Pitt has countless departments devoted to research, from scientific stem cell experiments to historical inquiries. But for the students of last year’s “Making the Documentary” course, constructing a film can be just as valuable a form of academic research as experiments done in a lab.
The spring 2020 class, which Carl Kurlander, senior lecturer of film & media studies, taught, allowed students to hone their film production skills on one of Pittsburgh’s most famous filmmakers — George Romero. The result of the class is a 45-minute documentary, “George Romero & Pittsburgh: The Early Years,” directed, produced, written and edited by Pitt students.
The finished project screened in a Zoom event Thursday night, followed by a discussion with the student filmmakers and Kurlander moderated by Lori Cardille, star of Romero’s 1985 film “Day of the Dead.” The film focuses on Romero’s beginning, from his birth in the Bronx to his move to Pittsburgh, where he found the group that would come to be his main collaborators for his early films.
The students also worked in conjunction with the University Library System, which acquired the Romero Archive in 2019, to incorporate footage from Romero’s early films into the documentary. Adam Lowenstein, a professor of English and film & media studies and director of the newly formed Horror Studies Working Group, originally pitched the idea of a Romero documentary to Kurlander and was consulted for the film. The film showcases both scholarly research skills and film production techniques and, according to Lowenstein, is a testament to film as a tool for research.
“We don’t necessarily think about making a film as a research project,” Lowenstein said. “But I think that this is a project that really demonstrates how much making a documentary involves research and how productive that research can be.”
The students’ research took them from Romero’s early days shooting segments for “Mister Rogers’ Neighborhood” to the production of his groundbreaking 1968 classic, “Night of the Living Dead.” Often hailed as the kickstarter of the zombie horror genre, the film shocked audiences with its levels of gore and grotesqueness, heightened by the low-budget, home-movie aesthetic.
But the film was historic in more ways than one. The film’s steely-eyed protagonist Ben was played by Duane Jones, a Pitt alumnus and Black man. The casting of a non-white actor for a leading role in such a pioneering film was unconventional by 1960s standards, but it was the film’s shocking ending, in which Ben is shot and killed by an all-white militia who believe him to be a zombie, that cemented its transcendent legacy.
The movie was released in October 1968, just nine months after the assassination of Martin Luther King Jr. Although MLK died after the film’s production, Lowenstein said it was hard for his death not to have an impact on people’s readings of the ending.
“It was a big reason why the film had such a cultural impact,” he said. “Everyone who saw that film in ‘68 would be thinking about MLK’s assassination when Ben is killed … the film reminds us that the zombie threat is not so otherworldly.”
Although Jones’ performance has gained reverence amongst Romero fans and film circles, Lowenstein noted during the virtual event that Jones opted for a career out of the limelight post-”Night of the Living Dead,” taking roles in avant-garde and dramatic films such as “Ganja & Hess” and “Losing Ground” and eventually devoting his career to teaching and directing theater before his death in 1988.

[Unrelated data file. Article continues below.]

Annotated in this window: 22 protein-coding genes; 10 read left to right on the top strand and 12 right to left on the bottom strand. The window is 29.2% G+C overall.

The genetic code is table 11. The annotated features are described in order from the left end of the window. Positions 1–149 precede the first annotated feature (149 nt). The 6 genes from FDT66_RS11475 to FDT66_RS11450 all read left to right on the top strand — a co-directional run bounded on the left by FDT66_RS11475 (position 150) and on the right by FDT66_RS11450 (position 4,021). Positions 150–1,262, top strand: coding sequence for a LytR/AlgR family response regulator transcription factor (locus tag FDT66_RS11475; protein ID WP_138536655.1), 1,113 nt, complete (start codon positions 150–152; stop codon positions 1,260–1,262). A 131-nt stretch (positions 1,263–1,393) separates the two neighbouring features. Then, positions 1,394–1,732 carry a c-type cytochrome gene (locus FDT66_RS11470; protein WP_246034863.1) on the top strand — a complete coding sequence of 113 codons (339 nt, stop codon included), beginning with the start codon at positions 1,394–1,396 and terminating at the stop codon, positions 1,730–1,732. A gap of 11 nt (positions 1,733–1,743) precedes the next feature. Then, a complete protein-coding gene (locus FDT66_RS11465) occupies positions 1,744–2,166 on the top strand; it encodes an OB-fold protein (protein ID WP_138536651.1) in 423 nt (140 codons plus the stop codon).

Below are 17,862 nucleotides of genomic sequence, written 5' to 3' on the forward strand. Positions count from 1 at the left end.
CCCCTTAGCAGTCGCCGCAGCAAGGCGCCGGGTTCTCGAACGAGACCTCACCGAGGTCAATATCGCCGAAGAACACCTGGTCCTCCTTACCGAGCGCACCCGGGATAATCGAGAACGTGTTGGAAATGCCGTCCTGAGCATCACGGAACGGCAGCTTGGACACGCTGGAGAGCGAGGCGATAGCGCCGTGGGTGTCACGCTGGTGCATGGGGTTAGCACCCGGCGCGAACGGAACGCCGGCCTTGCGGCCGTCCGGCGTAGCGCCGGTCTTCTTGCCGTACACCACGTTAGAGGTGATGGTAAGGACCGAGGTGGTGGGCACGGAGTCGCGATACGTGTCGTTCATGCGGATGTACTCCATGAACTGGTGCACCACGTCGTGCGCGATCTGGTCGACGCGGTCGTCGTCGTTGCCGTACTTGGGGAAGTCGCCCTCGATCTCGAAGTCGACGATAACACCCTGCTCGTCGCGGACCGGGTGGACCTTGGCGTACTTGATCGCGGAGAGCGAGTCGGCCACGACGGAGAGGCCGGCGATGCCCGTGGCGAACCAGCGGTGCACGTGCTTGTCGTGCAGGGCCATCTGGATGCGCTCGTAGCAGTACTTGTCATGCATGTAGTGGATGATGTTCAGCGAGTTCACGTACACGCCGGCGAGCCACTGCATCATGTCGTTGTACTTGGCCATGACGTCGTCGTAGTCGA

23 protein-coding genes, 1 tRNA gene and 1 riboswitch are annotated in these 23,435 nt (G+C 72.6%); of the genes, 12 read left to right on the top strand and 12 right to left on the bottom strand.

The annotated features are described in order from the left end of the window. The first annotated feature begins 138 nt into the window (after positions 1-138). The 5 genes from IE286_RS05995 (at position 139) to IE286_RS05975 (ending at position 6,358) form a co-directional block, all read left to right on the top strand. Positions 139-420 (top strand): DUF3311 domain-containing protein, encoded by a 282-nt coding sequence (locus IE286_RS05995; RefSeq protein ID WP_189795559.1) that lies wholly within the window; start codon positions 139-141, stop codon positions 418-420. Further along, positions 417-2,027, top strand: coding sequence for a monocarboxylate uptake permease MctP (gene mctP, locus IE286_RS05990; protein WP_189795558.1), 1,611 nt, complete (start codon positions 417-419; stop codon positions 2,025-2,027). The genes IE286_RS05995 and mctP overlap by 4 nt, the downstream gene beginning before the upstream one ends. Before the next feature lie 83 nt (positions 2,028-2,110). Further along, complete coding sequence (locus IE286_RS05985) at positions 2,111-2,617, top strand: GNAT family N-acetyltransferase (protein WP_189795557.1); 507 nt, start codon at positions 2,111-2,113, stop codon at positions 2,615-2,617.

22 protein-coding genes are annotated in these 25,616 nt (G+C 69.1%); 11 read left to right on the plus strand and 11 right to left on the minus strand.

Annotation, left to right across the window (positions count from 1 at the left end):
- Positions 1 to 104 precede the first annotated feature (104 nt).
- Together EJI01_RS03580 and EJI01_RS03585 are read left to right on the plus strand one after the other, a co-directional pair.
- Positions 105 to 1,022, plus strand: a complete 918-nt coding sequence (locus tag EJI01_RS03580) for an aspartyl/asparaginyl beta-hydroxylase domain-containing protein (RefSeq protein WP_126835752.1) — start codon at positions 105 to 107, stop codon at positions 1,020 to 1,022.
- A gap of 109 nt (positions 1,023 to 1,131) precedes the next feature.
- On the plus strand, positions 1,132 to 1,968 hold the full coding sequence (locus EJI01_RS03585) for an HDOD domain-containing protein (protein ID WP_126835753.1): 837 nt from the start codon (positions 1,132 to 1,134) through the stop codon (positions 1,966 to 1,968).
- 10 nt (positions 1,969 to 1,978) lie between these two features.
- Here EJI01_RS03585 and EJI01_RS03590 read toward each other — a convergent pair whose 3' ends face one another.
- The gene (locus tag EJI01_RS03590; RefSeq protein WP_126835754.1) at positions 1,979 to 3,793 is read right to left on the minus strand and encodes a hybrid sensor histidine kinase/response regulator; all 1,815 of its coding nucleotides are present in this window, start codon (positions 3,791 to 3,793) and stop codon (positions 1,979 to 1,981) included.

In an attempt to recognize his underappreciated legacy, Suz Romero, George’s widow and founder and president of the George A. Romero Foundation, presented Marva Jones Brooks, Duane’s sister, with the foundation’s Pioneer Award in his honor.
Exploring Jones’ legacy and studying the zombie genre was a highlight for Molly Goodheart, a senior English literature major and lifelong Romero superfan. She served as the main interviewer for the documentary and described the opportunity to talk to Romero’s closest friends and collaborators as a dream come true.
“It was surreal getting to ask behind-the-scenes questions to people I have admired my whole life,” she said.
Although the class began with the assumption that the students would have access to all hands-on materials and resources for conducting interviews, the COVID-19 pandemic’s shutdown of in-person classes in March completely disrupted the class, forcing the students to improvise and trade their cameras for Zoom webcams. Laura Stravach, an undeclared sophomore, said her role as “producer” for the documentary became much more difficult with the switch to online collaboration.
“You go from being able to storyboard in person and take home footage on hard drives to being spread out at home,” she said. “It’s really hard to do really good teamwork working virtually.”
With “Night of the Living Dead” and the rest of his filmography, Romero found in horror an instrument for wielding sharp social commentary, reflecting the world’s inhumanity into his malformed night stalkers. Lowenstein pointed out his influence in elevating an entire genre from being regarded as a childish, silly endeavor to an insightful mode whose impact extends to modern-day horror films. Lowenstein, who devoted his academic career to affirming horror as a form worthy of study, said Romero created an entire cinematic language that’s still being replicated today.
“Everything we see from zombie films all over the world, they all adhere to a set of rules and themes and tropes and metaphors — they’re all speaking George’s language,” he said. “It’s really an incredible thing, that a film made more than 50 years ago still has that kind of hold on the popular imagination, and not just in this country but in the world.”